sallyhanan’s blog

A writer’s blog

Book Cover Hilarity July 30, 2009

Filed under: Writing — sallyhanan @ 5:55 pm
Tags: , , ,

Bookmark and Share


Having some fun with the orders on KT Literary blog. This is my random book cover. Make one yourself, link to it in the comments on KT Literary blog. , and you may win a NY Times List book.


1 – Go to Fake Name Generator. The name that appears is your author name.

2 – Go to Random Word Generator. The word listed under “Random Verb” is your title.

3 – Go to flickrcc. Type your title into the search box. The first photo that contains a person is your cover.

4 – Use Photoshop, Picnik, or similar (She used Snagit Editor) to put it all together. Be sure to crop and/or zoom in, as desired.

5 – Post it to your site along with this text.

Intern Jenny will pick her favorite cover to win a copy of Alyson Noel’s #1 New York Times bestseller Blue Moon.



Every piece of writing needs to be clear and precise. With microscope in hand, Inksnatcher’s writing and editing service will hone any work until it glitters in the light of a 1,000 watt bulb.

sallylogo3 INKSNATCHER.COM                                                                                                                                      





Flash, Short, Nano, Micro . . . Categorize Your Fiction July 28, 2009

Bookmark and Share

Joy in a Box is an e-book (and soon to be published) collection of thirty flash-fiction stories. Because I have readers reviewing it, I was asked what flash fiction is. Most names for fiction relate to the fiction piece’s word count so I’ve made a list that gives a rough word count guide. It is not definitive, as many publishers have their own ideas on what the word count of various types of fiction should be.

Nanofiction: 55 words

Drabble: 100 words

69er: 69 words

Micro-fiction: 10-250 words (although some would say up to 750)

Flash fiction: 250-1,000 words

Sudden fiction: Slightly over 1,000 words

Short shorts: 1,001-2,500 words

Short story: 2,501-7,500 words

Novelette: 7,501-17,500 words

Novella: 17,501-40,000 words

Novel: 40,001 words and up
Pamelyn Casto write in her article Flashes on the Meridian: Dazzled by Flash Fiction:

“Other names for it include short-short stories, sudden, postcard, minute, furious, fast, quick, skinny, and micro fiction. . . . In China this type of writing has several interesting names: little short story, pocket-size story, minute-long story, palm-sized story, and my personal favorite, the smoke-long story (just long enough to read while smoking a cigarette).”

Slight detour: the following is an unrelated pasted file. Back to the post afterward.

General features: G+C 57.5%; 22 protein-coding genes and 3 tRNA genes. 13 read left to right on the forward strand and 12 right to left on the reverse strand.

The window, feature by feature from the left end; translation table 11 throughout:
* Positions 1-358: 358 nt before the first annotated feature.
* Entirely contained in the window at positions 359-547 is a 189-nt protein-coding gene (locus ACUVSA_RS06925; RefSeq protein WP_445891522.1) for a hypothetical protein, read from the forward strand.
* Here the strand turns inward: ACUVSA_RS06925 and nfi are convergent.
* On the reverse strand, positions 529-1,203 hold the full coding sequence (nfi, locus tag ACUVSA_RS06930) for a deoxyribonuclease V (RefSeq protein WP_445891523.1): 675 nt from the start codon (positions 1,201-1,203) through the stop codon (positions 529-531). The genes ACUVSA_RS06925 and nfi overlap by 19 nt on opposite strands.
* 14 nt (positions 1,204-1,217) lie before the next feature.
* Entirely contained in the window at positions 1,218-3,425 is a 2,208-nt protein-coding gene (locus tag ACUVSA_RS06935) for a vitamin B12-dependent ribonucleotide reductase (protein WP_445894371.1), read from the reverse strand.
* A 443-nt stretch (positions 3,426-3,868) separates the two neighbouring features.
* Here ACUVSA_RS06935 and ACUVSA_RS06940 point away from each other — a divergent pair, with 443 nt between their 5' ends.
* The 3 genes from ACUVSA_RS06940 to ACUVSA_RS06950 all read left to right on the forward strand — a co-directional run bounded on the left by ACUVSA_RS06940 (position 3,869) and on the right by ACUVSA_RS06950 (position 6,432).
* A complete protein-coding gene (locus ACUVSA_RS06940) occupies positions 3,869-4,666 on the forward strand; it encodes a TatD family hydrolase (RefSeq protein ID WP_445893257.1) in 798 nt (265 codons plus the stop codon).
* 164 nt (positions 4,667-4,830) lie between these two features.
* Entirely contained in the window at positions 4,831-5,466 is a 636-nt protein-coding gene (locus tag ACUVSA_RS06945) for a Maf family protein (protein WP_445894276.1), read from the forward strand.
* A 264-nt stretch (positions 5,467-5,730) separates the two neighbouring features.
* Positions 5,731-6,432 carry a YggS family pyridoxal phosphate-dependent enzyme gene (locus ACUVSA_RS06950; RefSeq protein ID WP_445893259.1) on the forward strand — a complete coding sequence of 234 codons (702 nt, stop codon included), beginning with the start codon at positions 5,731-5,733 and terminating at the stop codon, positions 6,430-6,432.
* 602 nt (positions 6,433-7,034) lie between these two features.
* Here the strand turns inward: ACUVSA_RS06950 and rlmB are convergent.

My own name for flash fiction would be coffee-time or toilet-visit fiction, but Americans might find the latter distasteful because then they’d have to admit to reading on the toilet. 😉 The other negative to admitting to reading on the toilet is being unable to resell your books, as George discovered (in “The Bookstore” episode of Seinfeld).

REBECCA: (Opens the cover of the book) Oh, wait a second. (Certain) This book has been in the bathroom.
GEORGE: (Nervous) Wh-what are you talking about? That – that’s ridiculous.
REBECCA: It’s been flagged. I know. I used to work in a Brentano’s.
GEORGE: (Desperate to get rid of the book) Alright, I, I’ll just take fifty. Do – do we have a deal?
REBECCA: Yeah, and here it is: You get your toilet book out of here, and I won’t jump over this counter and punch you in the brain!

It can take a while to get the hang of writing a good piece of flash fiction as you only have a limited number of white space you can use. I used to take part in the Faithwriters weekly challenge and got so used to writing short pieces that I can now hack and slash anything that’s too long. I’d highly recommend attempting to write a complete story in less than 750 words. You must have at least one setting, one problem to be resolved, and one character because this is to be a complete story, not just a vignette (or slice of a story). The practice will make editing your novel a lot easier on the heartstrings—your writing ends up tighter and no words are wasted. Just like it is with kids at dinner time, you don’t want your readers pushing the half-eaten dish away because they are too full.



Every piece of writing needs to be clear and precise. With microscope in hand, Inksnatcher’s writing and editing service will hone any work until it glitters in the light of a 1,000 watt bulb.

sallylogo3 INKSNATCHER.COM                                                                                                                                      





Write or Die July 26, 2009

Bookmark and Share

Debbie O’Conner directed me to this little gadget today—it’s called Write or Die, namely because if you don’t write, you suffer. . . . In other words, it’s writing for masochists.

Ok, so you don’t die, but if the Web application senses that you are not writing it will either write a pleasant warning to get going again, play an incredibly-annoying noise (one of which is called The Devil’s Interval), or start eating what you’ve already written. You can set it to whichever consequence you think you can handle. Yes, there is a pause button, but you can only use it once. The electric shock mode is a futuristic mode which the author hopes to enable soon.

Mode: Gentle, Normal, Kamikaze, Electric Shock

Grace Period: Forgiving, Strict, Evil

Time Goal: 10 min – 2 hours

You can watch Dr. Wicked’s YouTube video on how it works, too.

Dr. Wicked’s mission is to “provide writers with consequences for not writing, thus instilling them with fear and productivity.” His next goal is to write code for an application that forces him to exercise or suffer the consequences. Apparently, the natural consequences just don’t happen fast enough for his liking.

May I suggest, Dr, Wicked, that the electric shock mode might be more feasible for the exercise app, especially if downloaded to the iPhone on one’s hip?

Become a fan of Dr. Wicked on Facebook

or follow him on Twitter.



Every piece of writing needs to be clear and precise. With microscope in hand, Inksnatcher’s writing and editing service will hone any work until it glitters in the light of a 1,000 watt bulb.

sallylogo3 INKSNATCHER.COM                                                                                                                                      





Just Write/Fast writing July 25, 2009

Filed under: Writing — sallyhanan @ 12:44 am